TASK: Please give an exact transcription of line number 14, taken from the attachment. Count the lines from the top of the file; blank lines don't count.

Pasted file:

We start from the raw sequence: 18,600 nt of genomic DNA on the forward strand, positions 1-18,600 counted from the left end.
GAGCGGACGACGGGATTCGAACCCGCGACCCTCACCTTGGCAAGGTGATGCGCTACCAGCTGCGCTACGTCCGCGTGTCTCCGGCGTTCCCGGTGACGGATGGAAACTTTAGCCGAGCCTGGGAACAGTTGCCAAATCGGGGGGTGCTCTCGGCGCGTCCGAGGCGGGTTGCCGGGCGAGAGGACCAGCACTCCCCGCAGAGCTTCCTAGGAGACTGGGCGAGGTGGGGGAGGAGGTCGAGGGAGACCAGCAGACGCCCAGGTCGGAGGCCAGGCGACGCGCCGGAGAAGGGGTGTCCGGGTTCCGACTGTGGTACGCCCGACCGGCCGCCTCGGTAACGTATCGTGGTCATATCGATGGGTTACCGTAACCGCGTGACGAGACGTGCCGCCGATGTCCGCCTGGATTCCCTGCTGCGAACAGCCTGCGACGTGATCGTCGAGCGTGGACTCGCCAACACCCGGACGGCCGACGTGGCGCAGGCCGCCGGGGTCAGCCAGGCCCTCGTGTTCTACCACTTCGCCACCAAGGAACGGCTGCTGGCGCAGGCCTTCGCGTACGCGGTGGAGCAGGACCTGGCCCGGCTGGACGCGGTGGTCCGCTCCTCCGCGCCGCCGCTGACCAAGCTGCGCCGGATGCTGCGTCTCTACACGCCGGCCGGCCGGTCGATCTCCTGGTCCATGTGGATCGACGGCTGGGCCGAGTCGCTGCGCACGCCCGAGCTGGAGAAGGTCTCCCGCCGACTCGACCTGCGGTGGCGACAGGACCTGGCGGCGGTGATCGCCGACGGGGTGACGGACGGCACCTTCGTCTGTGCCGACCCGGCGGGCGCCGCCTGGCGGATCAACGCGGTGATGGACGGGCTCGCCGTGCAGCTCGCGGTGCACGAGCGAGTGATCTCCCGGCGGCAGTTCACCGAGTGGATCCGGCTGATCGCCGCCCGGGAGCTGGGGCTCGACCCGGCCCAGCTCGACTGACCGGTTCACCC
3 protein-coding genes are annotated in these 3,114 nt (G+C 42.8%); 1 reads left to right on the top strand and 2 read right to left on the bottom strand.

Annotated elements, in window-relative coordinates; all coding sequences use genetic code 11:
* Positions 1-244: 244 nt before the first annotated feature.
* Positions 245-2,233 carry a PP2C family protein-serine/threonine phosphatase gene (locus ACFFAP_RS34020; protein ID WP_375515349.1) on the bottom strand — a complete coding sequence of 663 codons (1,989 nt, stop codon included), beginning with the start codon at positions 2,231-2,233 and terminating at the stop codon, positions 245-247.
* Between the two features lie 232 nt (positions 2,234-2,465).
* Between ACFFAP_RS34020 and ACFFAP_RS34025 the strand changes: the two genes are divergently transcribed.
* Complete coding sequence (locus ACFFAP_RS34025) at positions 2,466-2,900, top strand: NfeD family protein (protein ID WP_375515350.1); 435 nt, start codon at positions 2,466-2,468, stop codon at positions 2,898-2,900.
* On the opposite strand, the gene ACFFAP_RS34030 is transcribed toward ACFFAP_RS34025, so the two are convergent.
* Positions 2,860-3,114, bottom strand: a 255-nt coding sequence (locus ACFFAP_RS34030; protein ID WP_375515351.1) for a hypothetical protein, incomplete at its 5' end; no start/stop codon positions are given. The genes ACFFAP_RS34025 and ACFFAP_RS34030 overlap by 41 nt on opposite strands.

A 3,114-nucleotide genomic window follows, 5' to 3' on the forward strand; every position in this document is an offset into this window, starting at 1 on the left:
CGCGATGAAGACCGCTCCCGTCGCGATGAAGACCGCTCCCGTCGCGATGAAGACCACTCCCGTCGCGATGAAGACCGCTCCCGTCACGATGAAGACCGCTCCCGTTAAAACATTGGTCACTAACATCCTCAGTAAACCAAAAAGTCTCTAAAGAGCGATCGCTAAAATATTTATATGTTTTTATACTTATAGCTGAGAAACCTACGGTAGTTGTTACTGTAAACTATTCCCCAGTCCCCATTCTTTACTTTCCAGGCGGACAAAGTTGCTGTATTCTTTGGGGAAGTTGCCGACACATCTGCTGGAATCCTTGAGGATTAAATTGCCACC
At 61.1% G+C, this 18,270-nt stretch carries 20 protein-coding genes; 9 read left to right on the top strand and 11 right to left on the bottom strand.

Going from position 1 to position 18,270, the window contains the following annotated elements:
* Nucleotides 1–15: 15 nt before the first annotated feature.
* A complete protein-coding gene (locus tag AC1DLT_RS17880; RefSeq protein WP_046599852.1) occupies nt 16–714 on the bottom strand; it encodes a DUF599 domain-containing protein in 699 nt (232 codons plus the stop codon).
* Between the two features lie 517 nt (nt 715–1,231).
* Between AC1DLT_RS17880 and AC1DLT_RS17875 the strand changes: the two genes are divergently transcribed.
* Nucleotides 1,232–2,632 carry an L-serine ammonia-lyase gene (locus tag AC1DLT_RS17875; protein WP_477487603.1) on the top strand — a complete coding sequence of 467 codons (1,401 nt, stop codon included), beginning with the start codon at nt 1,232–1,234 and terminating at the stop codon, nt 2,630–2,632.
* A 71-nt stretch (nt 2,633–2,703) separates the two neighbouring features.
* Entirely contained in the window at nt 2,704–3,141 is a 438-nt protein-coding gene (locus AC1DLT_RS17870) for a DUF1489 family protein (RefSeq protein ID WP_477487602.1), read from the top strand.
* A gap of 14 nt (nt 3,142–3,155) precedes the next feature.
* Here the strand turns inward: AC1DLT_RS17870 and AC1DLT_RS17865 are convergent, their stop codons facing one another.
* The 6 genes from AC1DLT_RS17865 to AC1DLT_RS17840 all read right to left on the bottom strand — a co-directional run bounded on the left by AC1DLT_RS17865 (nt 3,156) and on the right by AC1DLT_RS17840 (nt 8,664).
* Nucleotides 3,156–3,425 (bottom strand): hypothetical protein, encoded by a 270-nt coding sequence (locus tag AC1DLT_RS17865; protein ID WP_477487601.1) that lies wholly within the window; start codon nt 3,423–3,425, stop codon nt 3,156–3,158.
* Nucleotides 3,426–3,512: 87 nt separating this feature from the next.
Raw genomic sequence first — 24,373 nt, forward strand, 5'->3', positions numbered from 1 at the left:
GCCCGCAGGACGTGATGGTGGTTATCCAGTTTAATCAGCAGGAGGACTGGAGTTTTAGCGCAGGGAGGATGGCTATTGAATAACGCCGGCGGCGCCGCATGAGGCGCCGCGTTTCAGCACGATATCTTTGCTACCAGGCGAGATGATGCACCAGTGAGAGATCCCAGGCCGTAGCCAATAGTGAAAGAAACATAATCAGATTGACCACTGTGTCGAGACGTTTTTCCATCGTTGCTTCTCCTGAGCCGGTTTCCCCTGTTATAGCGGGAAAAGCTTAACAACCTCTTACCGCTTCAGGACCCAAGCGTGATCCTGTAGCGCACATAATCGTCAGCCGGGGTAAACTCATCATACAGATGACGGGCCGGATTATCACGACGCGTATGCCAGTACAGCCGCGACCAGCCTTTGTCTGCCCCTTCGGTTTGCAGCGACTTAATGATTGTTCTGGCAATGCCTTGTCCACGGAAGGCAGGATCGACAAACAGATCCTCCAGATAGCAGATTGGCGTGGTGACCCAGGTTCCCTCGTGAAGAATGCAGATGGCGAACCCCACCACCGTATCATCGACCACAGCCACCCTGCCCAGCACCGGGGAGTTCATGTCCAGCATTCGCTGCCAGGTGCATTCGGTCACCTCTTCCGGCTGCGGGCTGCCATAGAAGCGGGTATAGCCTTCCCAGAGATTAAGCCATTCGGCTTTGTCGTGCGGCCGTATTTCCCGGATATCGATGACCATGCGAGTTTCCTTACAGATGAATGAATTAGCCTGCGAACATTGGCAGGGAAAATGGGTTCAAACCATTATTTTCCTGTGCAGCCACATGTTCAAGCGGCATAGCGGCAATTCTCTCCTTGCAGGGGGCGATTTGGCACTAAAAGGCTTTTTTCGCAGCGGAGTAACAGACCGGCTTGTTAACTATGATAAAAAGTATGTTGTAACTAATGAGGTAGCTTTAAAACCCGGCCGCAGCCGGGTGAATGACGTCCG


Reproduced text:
At 61.1% G+C, this 18,270-nt stretch carries 20 protein-coding genes; 9 read left to right on the top strand and 11 right to left on the bottom strand.